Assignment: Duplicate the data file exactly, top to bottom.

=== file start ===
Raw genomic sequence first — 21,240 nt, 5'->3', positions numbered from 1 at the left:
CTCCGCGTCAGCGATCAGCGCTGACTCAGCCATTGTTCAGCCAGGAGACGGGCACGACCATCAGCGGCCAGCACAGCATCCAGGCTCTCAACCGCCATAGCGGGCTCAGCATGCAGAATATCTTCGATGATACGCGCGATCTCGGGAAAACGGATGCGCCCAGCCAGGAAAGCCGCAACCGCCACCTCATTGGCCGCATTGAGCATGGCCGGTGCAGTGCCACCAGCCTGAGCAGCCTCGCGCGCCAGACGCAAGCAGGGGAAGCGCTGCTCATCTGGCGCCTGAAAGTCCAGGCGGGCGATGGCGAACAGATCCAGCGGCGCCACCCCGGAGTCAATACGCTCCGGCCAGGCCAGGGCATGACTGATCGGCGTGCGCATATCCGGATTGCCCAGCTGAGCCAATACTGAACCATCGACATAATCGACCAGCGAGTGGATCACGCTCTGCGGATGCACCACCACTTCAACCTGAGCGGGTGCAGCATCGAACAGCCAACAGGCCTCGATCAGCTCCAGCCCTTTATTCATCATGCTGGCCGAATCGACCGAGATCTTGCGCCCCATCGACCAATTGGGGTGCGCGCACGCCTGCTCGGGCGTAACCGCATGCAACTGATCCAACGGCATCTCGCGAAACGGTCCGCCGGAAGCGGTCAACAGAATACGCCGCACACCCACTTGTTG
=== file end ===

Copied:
Raw genomic sequence first — 21,240 nt, 5'->3', positions numbered from 1 at the left:
CTCCGCGTCAGCGATCAGCGCTGACTCAGCCATTGTTCAGCCAGGAGACGGGCACGACCATCAGCGGCCAGCACAGCATCCAGGCTCTCAACCGCCATAGCGGGCTCAGCATGCAGAATATCTTCGATGATACGCGCGATCTCGGGAAAACGGATGCGCCCAGCCAGGAAAGCCGCAACCGCCACCTCATTGGCCGCATTGAGCATGGCCGGTGCAGTGCCACCAGCCTGAGCAGCCTCGCGCGCCAGACGCAAGCAGGGGAAGCGCTGCTCATCTGGCGCCTGAAAGTCCAGGCGGGCGATGGCGAACAGATCCAGCGGCGCCACCCCGGAGTCAATACGCTCCGGCCAGGCCAGGGCATGACTGATCGGCGTGCGCATATCCGGATTGCCCAGCTGAGCCAATACTGAACCATCGACATAATCGACCAGCGAGTGGATCACGCTCTGCGGATGCACCACCACTTCAACCTGAGCGGGTGCAGCATCGAACAGCCAACAGGCCTCGATCAGCTCCAGCCCTTTATTCATCATGCTGGCCGAATCGACCGAGATCTTGCGCCCCATCGACCAATTGGGGTGCGCGCACGCCTGCTCGGGCGTAACCGCATGCAACTGATCCAACGGCATCTCGCGAAACGGTCCGCCGGAAGCGGTCAACAGAATACGCCGCACACCCACTTGTTG